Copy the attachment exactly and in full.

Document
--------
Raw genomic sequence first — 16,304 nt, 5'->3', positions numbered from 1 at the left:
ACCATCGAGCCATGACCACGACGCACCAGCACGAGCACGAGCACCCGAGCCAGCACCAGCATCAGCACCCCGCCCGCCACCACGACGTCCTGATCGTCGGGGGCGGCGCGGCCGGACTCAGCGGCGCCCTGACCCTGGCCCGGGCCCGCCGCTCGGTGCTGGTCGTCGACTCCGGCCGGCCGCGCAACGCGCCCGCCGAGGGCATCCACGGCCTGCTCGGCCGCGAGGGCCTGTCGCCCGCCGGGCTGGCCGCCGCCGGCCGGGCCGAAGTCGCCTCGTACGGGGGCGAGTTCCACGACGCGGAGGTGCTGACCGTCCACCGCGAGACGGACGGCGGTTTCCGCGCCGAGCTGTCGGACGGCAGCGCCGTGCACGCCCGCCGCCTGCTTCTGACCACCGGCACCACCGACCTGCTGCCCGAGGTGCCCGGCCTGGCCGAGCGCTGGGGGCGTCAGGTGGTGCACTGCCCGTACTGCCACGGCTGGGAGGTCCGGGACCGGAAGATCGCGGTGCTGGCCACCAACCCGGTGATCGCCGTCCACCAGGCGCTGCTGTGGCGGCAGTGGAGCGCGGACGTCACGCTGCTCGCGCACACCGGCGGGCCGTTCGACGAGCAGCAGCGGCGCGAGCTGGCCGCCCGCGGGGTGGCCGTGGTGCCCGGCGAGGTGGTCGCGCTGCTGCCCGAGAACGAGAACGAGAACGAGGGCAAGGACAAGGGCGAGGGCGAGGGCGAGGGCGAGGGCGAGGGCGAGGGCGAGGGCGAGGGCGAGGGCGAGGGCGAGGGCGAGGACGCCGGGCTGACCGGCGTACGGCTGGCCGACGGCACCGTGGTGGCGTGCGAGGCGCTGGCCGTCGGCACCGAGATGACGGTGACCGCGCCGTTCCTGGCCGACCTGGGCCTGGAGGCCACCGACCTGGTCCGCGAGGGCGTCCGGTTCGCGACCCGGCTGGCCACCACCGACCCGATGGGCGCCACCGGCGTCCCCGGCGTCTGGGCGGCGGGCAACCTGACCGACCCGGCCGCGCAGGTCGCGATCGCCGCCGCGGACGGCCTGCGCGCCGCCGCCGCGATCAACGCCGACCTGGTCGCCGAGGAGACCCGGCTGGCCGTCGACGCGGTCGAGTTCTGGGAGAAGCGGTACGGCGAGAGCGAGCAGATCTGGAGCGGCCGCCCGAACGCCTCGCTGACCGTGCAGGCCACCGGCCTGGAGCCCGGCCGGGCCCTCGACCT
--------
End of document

Raw genomic sequence first — 16,304 nt, 5'->3', positions numbered from 1 at the left:
ACCATCGAGCCATGACCACGACGCACCAGCACGAGCACGAGCACCCGAGCCAGCACCAGCATCAGCACCCCGCCCGCCACCACGACGTCCTGATCGTCGGGGGCGGCGCGGCCGGACTCAGCGGCGCCCTGACCCTGGCCCGGGCCCGCCGCTCGGTGCTGGTCGTCGACTCCGGCCGGCCGCGCAACGCGCCCGCCGAGGGCATCCACGGCCTGCTCGGCCGCGAGGGCCTGTCGCCCGCCGGGCTGGCCGCCGCCGGCCGGGCCGAAGTCGCCTCGTACGGGGGCGAGTTCCACGACGCGGAGGTGCTGACCGTCCACCGCGAGACGGACGGCGGTTTCCGCGCCGAGCTGTCGGACGGCAGCGCCGTGCACGCCCGCCGCCTGCTTCTGACCACCGGCACCACCGACCTGCTGCCCGAGGTGCCCGGCCTGGCCGAGCGCTGGGGGCGTCAGGTGGTGCACTGCCCGTACTGCCACGGCTGGGAGGTCCGGGACCGGAAGATCGCGGTGCTGGCCACCAACCCGGTGATCGCCGTCCACCAGGCGCTGCTGTGGCGGCAGTGGAGCGCGGACGTCACGCTGCTCGCGCACACCGGCGGGCCGTTCGACGAGCAGCAGCGGCGCGAGCTGGCCGCCCGCGGGGTGGCCGTGGTGCCCGGCGAGGTGGTCGCGCTGCTGCCCGAGAACGAGAACGAGAACGAGGGCAAGGACAAGGGCGAGGGCGAGGGCGAGGGCGAGGGCGAGGGCGAGGGCGAGGGCGAGGGCGAGGGCGAGGGCGAGGGCGAGGACGCCGGGCTGACCGGCGTACGGCTGGCCGACGGCACCGTGGTGGCGTGCGAGGCGCTGGCCGTCGGCACCGAGATGACGGTGACCGCGCCGTTCCTGGCCGACCTGGGCCTGGAGGCCACCGACCTGGTCCGCGAGGGCGTCCGGTTCGCGACCCGGCTGGCCACCACCGACCCGATGGGCGCCACCGGCGTCCCCGGCGTCTGGGCGGCGGGCAACCTGACCGACCCGGCCGCGCAGGTCGCGATCGCCGCCGCGGACGGCCTGCGCGCCGCCGCCGCGATCAACGCCGACCTGGTCGCCGAGGAGACCCGGCTGGCCGTCGACGCGGTCGAGTTCTGGGAGAAGCGGTACGGCGAGAGCGAGCAGATCTGGAGCGGCCGCCCGAACGCCTCGCTGACCGTGCAGGCCACCGGCCTGGAGCCCGGCCGGGCCCTCGACCT